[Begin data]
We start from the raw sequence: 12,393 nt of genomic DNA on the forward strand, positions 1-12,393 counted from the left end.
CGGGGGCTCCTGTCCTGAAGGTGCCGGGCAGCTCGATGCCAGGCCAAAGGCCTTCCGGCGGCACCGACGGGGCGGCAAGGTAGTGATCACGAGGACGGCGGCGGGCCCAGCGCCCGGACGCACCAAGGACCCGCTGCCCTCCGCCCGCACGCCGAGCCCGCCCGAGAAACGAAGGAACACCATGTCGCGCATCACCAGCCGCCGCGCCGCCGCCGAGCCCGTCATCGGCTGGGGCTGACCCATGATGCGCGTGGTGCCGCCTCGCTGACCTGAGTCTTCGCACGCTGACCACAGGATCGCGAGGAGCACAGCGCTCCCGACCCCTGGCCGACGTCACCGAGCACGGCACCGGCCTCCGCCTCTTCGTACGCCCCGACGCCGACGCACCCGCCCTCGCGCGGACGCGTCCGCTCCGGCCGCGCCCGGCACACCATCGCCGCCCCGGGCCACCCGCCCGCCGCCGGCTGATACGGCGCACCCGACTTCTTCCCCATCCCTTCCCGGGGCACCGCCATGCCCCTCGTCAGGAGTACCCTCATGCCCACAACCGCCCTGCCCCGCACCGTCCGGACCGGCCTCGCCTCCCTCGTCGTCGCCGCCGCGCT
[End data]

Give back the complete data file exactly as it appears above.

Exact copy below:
We start from the raw sequence: 12,393 nt of genomic DNA on the forward strand, positions 1-12,393 counted from the left end.
CGGGGGCTCCTGTCCTGAAGGTGCCGGGCAGCTCGATGCCAGGCCAAAGGCCTTCCGGCGGCACCGACGGGGCGGCAAGGTAGTGATCACGAGGACGGCGGCGGGCCCAGCGCCCGGACGCACCAAGGACCCGCTGCCCTCCGCCCGCACGCCGAGCCCGCCCGAGAAACGAAGGAACACCATGTCGCGCATCACCAGCCGCCGCGCCGCCGCCGAGCCCGTCATCGGCTGGGGCTGACCCATGATGCGCGTGGTGCCGCCTCGCTGACCTGAGTCTTCGCACGCTGACCACAGGATCGCGAGGAGCACAGCGCTCCCGACCCCTGGCCGACGTCACCGAGCACGGCACCGGCCTCCGCCTCTTCGTACGCCCCGACGCCGACGCACCCGCCCTCGCGCGGACGCGTCCGCTCCGGCCGCGCCCGGCACACCATCGCCGCCCCGGGCCACCCGCCCGCCGCCGGCTGATACGGCGCACCCGACTTCTTCCCCATCCCTTCCCGGGGCACCGCCATGCCCCTCGTCAGGAGTACCCTCATGCCCACAACCGCCCTGCCCCGCACCGTCCGGACCGGCCTCGCCTCCCTCGTCGTCGCCGCCGCGCT